Investment in Technology to Anchor Twiga Food’s Expansion Plans After $30m Raise

Twiga Foods,Jumia Partner to Distribute Same-day Fresh Produce in Nairobi

Twiga Foods Warehouse I Photo by Dominic Chavez

The new funding will be invested in acquiring technology and equipment, developing an efficient logistics network and laying the foundation to expand into other cities within and outside Kenya.

Twiga Foods eyes the West African market  after raising $30 million (Ksh3 Billion) from lenders and investors led by the Goldman Sachs Group Inc.

Peter Njonjo, chief executive and co-founder of Twiga Foods, said: “This funding enables us to invest in our technology and organization to tackle the inefficiencies in Africa’s domestic food production and distribution ecosystems; a $300bn informal and fragmented market that is estimated to grow to $1trn by 2030.”

“We are developing technology-driven commercial solutions and cooperating with existing industry players to solve the challenge of food security in Africa.”

Twiga Foods is a Kenya based startup that connects smallholder farmers in rural areas to informal retail vendors in cities.

According to Twiga Foods,  it raised $23.8 million in equity funding from Goldman Sachs, the International Finance Corp., Creadev SAS and venture-capital firm TLCom Capital Partners Ltd. A further  $6 million in debt was acquired from Overseas Private Investment Corp. and AlphaMundi Group AG.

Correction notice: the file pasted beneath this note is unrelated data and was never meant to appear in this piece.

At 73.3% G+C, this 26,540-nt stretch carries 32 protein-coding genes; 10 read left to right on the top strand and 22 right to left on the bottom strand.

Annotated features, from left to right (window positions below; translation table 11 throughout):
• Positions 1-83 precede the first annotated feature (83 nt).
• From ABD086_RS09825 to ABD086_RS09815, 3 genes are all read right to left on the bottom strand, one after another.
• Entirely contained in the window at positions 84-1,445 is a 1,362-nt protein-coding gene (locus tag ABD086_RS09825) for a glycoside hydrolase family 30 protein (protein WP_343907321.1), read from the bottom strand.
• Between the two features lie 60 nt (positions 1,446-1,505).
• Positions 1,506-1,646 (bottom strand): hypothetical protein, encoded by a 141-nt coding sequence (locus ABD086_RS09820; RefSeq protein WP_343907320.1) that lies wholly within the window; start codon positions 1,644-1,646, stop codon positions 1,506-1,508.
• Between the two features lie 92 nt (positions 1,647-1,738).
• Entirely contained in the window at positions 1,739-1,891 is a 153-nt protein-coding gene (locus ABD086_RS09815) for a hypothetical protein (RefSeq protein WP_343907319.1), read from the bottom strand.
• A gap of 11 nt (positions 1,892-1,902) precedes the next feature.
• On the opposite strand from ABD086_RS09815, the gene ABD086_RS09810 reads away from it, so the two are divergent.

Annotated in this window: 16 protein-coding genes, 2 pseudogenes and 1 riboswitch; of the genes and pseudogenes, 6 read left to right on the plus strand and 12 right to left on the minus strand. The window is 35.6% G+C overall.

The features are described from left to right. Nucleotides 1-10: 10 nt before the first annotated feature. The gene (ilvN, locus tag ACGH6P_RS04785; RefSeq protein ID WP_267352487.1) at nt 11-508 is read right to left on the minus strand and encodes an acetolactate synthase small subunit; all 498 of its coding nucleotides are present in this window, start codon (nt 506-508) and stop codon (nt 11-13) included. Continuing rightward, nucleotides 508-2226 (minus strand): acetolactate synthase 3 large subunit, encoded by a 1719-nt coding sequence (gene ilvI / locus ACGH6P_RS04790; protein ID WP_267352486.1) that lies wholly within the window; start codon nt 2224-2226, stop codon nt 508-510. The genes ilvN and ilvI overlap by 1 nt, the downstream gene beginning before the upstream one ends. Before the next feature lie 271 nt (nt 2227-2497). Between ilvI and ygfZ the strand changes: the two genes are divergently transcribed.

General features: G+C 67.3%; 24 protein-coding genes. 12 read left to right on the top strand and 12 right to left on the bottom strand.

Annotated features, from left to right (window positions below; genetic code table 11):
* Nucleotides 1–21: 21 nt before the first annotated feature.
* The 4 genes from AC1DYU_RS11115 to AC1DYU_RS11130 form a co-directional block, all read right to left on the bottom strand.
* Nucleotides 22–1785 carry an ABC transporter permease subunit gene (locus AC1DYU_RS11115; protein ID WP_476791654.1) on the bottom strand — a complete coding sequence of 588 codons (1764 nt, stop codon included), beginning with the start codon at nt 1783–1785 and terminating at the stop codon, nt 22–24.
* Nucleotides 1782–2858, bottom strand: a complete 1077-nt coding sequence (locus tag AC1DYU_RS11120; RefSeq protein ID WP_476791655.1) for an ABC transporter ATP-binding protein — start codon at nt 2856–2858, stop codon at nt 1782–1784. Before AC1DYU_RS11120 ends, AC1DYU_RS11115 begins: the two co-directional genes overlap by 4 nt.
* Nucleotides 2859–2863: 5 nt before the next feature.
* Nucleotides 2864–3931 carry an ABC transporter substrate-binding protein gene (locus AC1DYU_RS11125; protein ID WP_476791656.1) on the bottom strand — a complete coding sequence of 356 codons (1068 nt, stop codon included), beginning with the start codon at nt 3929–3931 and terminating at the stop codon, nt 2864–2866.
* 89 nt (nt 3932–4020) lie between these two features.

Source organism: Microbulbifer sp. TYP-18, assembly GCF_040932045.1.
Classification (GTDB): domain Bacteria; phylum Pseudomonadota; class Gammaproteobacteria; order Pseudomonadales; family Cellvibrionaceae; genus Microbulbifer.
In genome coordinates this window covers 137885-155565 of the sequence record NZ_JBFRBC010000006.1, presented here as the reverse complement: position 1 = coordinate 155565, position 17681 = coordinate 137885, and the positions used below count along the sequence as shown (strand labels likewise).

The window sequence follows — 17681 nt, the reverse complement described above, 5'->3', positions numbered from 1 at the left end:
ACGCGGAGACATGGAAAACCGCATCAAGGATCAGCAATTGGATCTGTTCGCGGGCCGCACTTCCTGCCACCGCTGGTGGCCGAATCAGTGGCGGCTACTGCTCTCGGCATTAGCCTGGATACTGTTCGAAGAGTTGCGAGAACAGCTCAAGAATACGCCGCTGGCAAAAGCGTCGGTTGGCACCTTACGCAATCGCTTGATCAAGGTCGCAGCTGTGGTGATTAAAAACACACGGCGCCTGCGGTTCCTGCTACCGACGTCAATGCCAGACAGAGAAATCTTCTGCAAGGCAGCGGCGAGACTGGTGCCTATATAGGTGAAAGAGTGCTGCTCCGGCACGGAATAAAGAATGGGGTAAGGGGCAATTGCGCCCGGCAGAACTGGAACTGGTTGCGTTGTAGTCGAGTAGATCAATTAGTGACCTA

Using technology to accelerate innovation and development

Founded in 2014, Twiga Foods leverages on its technology to aggregate the requirements of the informal retailers through its e-commerce platform and leveraging this to efficiently source produce directly from farmers and food manufacturers.

“By aggregating a fragmented retail space, we are enabling the creation of an efficient domestic agricultural production industry, while generating incremental value for all market participants,” says Njonjo.

“We are also tackling inefficiencies in the supply chain and ultimately passing on the benefit by reducing food prices. Currently, between 30 to 50 percent of fresh produce is lost through poor post-harvest processes,” he adds.

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